Atta Kwami's vibrant abstract paintings offer fresh views resonating with hidden energies and emotions. He is particularly interested in a schematic visual language within which to construct individualised maps of places and experiences.
In his drive for improvisation and diversity, Kwami is aware of the resilience and personal struggle (his own and others') required to aspire to a level of hope and excellence. Kwami's suite of 16 new prints, Prints in Counterpoint, based on studies of objects from the African collections of the World Museum Liverpool, will also be available. In 2013, Kwami's installation, Davunu 'Afe Nutata was included in the Fitzwilliam Museum exhibition: "Origins of the Afro Comb - 6,000 Years of Culture, Politics and Identity". Currently, Kwami is featured in the exhibition: "Conversations: African and African American Artworks in Dialogue" at the Smithsonian National Museum of African Art.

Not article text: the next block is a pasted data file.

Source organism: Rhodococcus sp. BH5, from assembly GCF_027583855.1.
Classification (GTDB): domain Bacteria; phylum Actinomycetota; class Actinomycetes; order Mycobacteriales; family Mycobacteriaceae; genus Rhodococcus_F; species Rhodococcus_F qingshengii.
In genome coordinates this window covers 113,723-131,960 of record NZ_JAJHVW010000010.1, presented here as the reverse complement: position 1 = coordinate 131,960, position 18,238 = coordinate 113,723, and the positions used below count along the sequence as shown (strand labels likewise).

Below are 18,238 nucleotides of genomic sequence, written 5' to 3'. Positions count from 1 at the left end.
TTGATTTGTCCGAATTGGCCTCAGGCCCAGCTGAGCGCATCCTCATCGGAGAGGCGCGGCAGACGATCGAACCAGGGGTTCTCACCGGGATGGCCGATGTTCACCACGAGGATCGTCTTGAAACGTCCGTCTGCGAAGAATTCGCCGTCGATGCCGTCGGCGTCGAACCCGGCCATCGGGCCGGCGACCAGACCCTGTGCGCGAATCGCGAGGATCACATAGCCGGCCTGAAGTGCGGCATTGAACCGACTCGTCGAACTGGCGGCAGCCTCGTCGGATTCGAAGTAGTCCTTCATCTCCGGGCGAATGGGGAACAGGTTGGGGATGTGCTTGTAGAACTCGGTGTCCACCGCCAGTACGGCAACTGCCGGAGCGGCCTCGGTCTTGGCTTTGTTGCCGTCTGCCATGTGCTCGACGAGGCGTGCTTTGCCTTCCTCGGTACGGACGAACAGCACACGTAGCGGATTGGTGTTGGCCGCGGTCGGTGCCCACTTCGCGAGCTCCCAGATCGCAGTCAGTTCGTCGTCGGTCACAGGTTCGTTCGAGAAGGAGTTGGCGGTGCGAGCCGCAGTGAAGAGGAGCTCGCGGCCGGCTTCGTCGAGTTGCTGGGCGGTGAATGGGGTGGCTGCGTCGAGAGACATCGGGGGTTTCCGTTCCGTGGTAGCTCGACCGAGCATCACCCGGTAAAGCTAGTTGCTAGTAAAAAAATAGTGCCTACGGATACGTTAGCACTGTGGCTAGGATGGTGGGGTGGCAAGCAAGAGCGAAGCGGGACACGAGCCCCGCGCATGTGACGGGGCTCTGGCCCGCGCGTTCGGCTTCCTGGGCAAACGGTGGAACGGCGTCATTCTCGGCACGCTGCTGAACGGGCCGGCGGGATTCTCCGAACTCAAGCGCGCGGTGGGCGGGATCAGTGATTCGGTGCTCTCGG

Atta Kwami was born in 1956 in Accra. He trained and taught in Kumasi, Ghana and the UK. Atta Kwami is included in many institutional collections including the National Museums of Ghana and Kenya; the Victoria & Albert Museum, London; The Fitzwilliam Museum, Cambridge and The British Museum; the Smithsonian National Museum of African Art (Washington, D.C.); The Metropolitan Museum of Art (NY); the Newark Museum (NJ); The Chazen Museum, University of Wisconsin-Madison (WI); University of Michigan Museum of Art (MI); The Art Institute of Chicago; The Hewlett Foundation (CA) and the Robert Devereux Collection of Contemporary African Art. He works in both Ghana and the UK and exhibits widely in Africa, Europe and the USA. He was a Cambridge/Africa Collaborative Research Fellow and a Visiting Scholar, Wolfson College, Cambridge (2012/2013). He is the author of Kumasi Realism, 1951-2007: An African modernism (2013, Hurst & Company, London / Accra: Ghana Denmark Cultural Fund).